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SUNY is Going Back To the Winter Olympics, Both On and Off the Field of Competition



Sun Hee Kil, assistant professor in the Department of Theatre Arts at SUNY New Paltz, sits in a music studio.

In less than a month, the world’s greatest athletes will come together to compete in the 23rd Olympic Winter Games in PyeongChang, South Korea. As is tradition, the events begin with a huge production at the opening ceremonies featuring music and performances native to the host country along with athlete introductions. When we tune in to watch the opening and closing ceremonies, we’ll be listening to SUNY talent as the show goes on.

Sun Hee Kil, assistant professor in the Department of Theatre Arts at SUNY New Paltz, will serve as assistant sound designer for the opening and closing ceremonies at the 2018 Winter Olympic Games in PyeongChang, South Korea.

For Kil it will be a return to the nation where her career as a sound designer and audio engineer began. She started working on sound for musical theatre in 2001, and in 2006 she came to the United States for further schooling and to pursue opportunities to work on different kinds of theatre performances.

Kil joined the faculty of SUNY New Paltz in 2014 to share her deep knowledge and experience with students of stagecraft, but has continued taking design and direction jobs both regionally and internationally.

“Last summer I had two gigs in South Korea – I still maintain my work there – and I found out that the sound director of the opening and closing ceremony at the Olympics was my ex-boss,” Kil said, referring to Do Kyung Kwon, who Kil calls a mentor and “the best musical sound engineer in South Korea.”

“I realized this would be way bigger than any productions I had worked on before, and it was an opportunity I could not pass up,” she said.

While Kil cannot reveal any details about the content of the ceremonies, she said she’s expecting this to be among the most complex and challenging jobs she’s ever been part of.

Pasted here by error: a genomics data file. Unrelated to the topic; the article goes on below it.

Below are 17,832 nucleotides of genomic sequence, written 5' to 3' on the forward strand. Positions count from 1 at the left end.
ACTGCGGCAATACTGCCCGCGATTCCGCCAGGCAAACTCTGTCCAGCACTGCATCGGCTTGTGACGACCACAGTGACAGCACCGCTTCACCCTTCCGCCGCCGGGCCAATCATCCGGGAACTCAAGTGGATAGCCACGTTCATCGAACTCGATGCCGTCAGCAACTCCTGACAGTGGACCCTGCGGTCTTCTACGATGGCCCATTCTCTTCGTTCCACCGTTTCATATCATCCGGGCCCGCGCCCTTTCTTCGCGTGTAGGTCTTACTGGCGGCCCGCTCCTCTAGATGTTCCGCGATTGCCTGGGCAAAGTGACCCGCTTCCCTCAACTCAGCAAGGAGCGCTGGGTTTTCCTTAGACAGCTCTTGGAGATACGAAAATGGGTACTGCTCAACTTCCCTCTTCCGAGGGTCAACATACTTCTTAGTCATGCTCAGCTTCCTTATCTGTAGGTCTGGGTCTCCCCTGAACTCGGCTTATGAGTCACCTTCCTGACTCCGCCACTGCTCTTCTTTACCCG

If recent years’ ceremonies in Rio de Janeiro, London, Beijing, Sochi and Vancouver are any indication, the event will likely involve hundreds or thousands of performers, multiple sets and precise timing over an hours-long program.

“My job is making sure that all the communications are working correctly, and that everyone is in sync, so that we can make sure the athletes walk in at the right time, with the right music and the right microphones being heard,” she said.

“Everything needs to be planned in real time. In musicals, if an accident happens and one automation doesn’t work, we can cover it and fix it with a longer scene change or something. But for the Olympics, everything has to match perfectly.

“It’s different too, because of the broadcasting. I’m used to working on musicals that are closed performances. All the timing is relative to the internal audience. But for this project I have to think about the audience inside the stadium, and also the TV audience and the broadcast team.”

This attention to detail is a point of emphasis for Kil’s work with students at New Paltz. In addition to teaching courses in sound design, she often assists and supervises student audio engineers for the four Mainstage Productions performances put on by the Department of Theatre Arts each year.

“Our classes involve a lot of hands-on learning,” Kil said. “We have a designer and an assistant engineer programming the board, and I’m here to answer questions. Our goal is to give them an example of how to work to a professional standard.”

While Kil looks forward to resuming that work at the College, for now she’s focused on getting ready for the Games.

“I’m working in the biggest gig I could get from one country, maybe anywhere in the world,” she said. “My motherland called me, and I’m really happy to serve my country. I feel the responsibility and want to do my best, as one world citizen, to put on an enjoyable show for everyone.”